- A system for radiological dosimetry for nonhuman biota developed by International Commission on Radiological Protection (ICRP) relies on calculations that utilize the Monte Carlo simulations of simple, ellipsoidal geometries with internal radioactivity distributed homogeneously throughout. In this manner it is quick and easy to estimate whole-body dose rates to biota. This system relies on the validity of three major assumptions. First, that any organism can be reasonably represented by a simplified dosimetric phantom; second, that for dosimetric purposes four-component human tissue (composed of hydrogen, carbon, nitrogen, and oxygen) adequately mimics real tissue, and third, that assuming a homogeneous distribution of radionuclides within an organism's body is not a large source of uncertainty. This work characterizes the uncertainty each of these assumptions adds to wildlife dosimetry calculations by comparing ellipsoidal and voxel calculated dose rates for a rabbit to determine whether or not ellipsoidal models are fit for regulatory purposes. The voxel model is then used to compare homogeneous versus particulate lung dose rates resulting from exposures to small, highly radioactive fragments of material incorporated into metallic matrices (i.e. hot particles).
Voxel models are detailed anatomical phantoms that were first used for calculating radiation dose to humans, which are now being extended to nonhuman biota dose calculations. These more complex phantoms can be used to test the validity of simple ellipsoidal models by comparing dose rate estimates from each. Here we show that the ellipsoidal method provides conservative estimates of organ dose rates to small mammals. Organ dose rates were calculated for environmental source terms from Maralinga, the Nevada Test Site, Hanford and Fukushima using both the ellipsoidal and voxel techniques, and in all cases the ellipsoidal method yielded more conservative dose rates by factors of 1.2-1.4 for photons and 5.3 for beta particles. Dose rates for alpha-emitting radionuclides are identical for each method as full energy absorption in source tissue is assumed. The voxel procedure includes contributions to dose from organ-to-organ irradiation (shown here to comprise 2-50% of total dose from photons and 0-93% of total dose from beta particles) that is not specifically quantified in the ellipsoidal approach. The maximum potential uncertainty added to the wildlife dosimetry calculation from geometry is a factor of 5.3, and the assumption is conservative (i.e. ellipsoidal model over predicts dose rates as compared to the voxel model).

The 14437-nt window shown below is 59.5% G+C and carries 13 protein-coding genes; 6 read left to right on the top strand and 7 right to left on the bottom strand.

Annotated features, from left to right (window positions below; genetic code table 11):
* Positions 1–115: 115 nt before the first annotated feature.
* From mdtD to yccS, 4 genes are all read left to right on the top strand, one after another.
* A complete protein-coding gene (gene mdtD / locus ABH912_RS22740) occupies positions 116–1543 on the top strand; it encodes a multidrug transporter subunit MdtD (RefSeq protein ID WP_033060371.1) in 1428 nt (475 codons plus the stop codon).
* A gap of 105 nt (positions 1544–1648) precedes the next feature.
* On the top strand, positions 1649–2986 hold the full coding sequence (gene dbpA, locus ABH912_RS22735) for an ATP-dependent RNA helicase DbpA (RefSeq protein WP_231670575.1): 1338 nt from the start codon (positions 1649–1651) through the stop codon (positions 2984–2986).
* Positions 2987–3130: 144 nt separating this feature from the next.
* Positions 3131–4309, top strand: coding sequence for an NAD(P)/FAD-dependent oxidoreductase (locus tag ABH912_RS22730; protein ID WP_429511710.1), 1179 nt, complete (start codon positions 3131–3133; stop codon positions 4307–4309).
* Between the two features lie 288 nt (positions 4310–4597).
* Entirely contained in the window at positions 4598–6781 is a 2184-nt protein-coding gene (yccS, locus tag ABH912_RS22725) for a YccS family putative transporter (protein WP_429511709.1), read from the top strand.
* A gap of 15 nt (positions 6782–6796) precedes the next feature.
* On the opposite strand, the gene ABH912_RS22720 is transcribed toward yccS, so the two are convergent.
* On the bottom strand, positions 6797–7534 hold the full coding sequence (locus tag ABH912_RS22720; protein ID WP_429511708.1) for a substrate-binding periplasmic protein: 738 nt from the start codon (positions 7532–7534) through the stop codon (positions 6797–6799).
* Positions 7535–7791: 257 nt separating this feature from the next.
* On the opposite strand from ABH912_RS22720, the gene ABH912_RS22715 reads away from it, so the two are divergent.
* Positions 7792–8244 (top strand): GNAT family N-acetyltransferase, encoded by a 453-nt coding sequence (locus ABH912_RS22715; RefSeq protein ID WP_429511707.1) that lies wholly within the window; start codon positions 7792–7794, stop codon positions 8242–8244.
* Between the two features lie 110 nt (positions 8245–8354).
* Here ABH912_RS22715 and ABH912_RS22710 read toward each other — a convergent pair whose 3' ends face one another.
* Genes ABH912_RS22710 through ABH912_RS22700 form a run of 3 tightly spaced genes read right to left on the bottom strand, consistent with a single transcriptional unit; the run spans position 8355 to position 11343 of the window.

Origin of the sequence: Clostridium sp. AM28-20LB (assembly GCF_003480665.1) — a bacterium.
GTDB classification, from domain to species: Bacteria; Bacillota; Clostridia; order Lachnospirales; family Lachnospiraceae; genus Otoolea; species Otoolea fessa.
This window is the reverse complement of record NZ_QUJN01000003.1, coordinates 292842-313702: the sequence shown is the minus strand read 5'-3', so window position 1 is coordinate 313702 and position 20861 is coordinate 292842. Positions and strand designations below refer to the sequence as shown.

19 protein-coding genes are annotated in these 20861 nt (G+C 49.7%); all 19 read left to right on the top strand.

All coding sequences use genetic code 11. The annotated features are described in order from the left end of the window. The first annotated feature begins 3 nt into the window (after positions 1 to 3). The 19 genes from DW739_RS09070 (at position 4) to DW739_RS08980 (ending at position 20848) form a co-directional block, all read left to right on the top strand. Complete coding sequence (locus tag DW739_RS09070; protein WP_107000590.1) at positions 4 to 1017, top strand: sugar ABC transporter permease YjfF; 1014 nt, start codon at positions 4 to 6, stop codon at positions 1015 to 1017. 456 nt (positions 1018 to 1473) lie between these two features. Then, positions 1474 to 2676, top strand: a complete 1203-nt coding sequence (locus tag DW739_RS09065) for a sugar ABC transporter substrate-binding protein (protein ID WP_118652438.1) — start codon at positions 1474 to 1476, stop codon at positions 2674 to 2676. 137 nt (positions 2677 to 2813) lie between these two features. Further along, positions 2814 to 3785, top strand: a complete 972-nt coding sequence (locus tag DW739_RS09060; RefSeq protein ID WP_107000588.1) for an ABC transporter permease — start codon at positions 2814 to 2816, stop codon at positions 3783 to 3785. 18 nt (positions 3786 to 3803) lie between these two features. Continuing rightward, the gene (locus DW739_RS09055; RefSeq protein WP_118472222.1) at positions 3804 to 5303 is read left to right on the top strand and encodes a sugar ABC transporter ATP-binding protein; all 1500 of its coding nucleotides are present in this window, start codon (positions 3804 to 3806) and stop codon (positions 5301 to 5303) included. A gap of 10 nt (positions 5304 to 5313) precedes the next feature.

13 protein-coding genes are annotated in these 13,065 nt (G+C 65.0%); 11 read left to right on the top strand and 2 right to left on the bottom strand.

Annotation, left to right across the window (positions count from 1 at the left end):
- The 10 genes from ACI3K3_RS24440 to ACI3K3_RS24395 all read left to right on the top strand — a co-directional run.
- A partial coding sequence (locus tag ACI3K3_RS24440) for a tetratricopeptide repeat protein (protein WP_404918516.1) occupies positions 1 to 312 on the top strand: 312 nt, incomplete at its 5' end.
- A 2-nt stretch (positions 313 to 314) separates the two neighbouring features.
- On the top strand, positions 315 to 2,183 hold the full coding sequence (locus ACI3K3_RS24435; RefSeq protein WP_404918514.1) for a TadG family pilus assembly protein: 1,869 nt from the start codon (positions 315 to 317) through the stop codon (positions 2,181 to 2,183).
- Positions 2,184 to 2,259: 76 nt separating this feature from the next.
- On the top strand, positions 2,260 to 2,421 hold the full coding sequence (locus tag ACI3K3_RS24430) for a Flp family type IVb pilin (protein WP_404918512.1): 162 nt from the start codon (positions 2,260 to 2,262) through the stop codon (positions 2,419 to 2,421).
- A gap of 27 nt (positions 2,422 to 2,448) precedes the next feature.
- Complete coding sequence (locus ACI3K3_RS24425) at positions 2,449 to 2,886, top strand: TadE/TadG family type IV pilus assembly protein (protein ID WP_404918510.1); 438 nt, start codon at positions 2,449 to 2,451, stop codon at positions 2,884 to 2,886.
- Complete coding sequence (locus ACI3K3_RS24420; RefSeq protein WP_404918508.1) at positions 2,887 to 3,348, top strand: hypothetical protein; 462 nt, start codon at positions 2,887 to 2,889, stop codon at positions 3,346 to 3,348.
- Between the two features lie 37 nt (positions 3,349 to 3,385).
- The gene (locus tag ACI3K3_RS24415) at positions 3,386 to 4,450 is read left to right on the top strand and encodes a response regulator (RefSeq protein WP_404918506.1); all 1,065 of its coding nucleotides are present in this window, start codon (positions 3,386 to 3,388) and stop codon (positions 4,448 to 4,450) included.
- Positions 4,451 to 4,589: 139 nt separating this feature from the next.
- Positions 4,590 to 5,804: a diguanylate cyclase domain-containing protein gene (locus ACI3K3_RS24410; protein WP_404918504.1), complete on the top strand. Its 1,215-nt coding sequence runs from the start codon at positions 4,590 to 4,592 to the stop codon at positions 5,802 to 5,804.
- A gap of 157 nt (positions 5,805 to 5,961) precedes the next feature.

In most voxel models created to date, human tissue composition and density values have been used in lieu of biologically accurate values for nonhuman biota. This has raised questions regarding variable tissue composition and density effects on the fraction of radioactive emission energy absorbed within tissues (e.g. the absorbed fraction - AF). The results of this study on rabbits indicates that the variation in composition between two mammalian tissue types (e.g. human vs rabbit bones) made little difference in self-AF (SAF) values (within 5% over most energy ranges). However, variable tissue density (e.g. bone vs liver) can significantly impact SAF values. AFs for electron energies of 0.1, 0.2, 0.4, 0.5, 0.7, 1.0, 1.5, 2.0, and 4.0 MeV and photon energies of 0.01, 0.015, 0.02, 0.03, 0.05, 0.1, 0.2, 0.5, 1.0, 1.5, 2.0, and 4.0 MeV are provided for eleven rabbit tissues. The maximum potential uncertainty added to the wildlife dosimetry calculation from tissue composition and density is a factor of 1.5, and the assumption is not conservative (i.e. ellipsoidal model under predicts dose rates as compared to the voxel model).
Hot particles are commonly found at nuclear weapons test and accident sites, and can be inhaled by wildlife. Inhaled particles often partition heterogeneously in the lungs, with aggregation occurring in the periphery of the lung, and are tenaciously retained. However, dose rates are typically calculated as if the material were homogeneously distributed throughout the entire organ. Here we quantify the variation in dose rates for alpha, beta, and gamma emitting radionuclides with particles sizes from 1-150 µm and considering three averaging volumes- the entire lung, a 10 cm³ and a 1 cm³ volume of tissue. Dose rates from beta-emitting particles (e.g. ⁹⁰Sr) were approximately one order of magnitude higher than those from gamma-emitting radionuclides (e.g. ¹³⁷Cs). Self-shielding within the particle was negligible for gammas and minor for betas. For alpha-emitting particles (e.g. ²³⁹Pu) it was found that particles in the respirable size range of less than 5 µm are not greatly self-shielded, but rather deposit a significant amount of energy into the surrounding tissue. As such particles may remain lodged deep in the lung, they represent a considerable contribution to long term lung dose rates. This study demonstrates one possible approach to dose assessments for biota in environments contaminated by radioactive particles, which may prove useful for those engaged in environmental radioprotection.
Overall, the voxel models provide robust dosimetry for the nonhuman mammals considered in this study, and though the level of detail is likely extraneous to demonstrating regulatory compliance today, voxel models may nevertheless be advantageous in resolving ongoing questions regarding the effects of ionizing radiation on wildlife.
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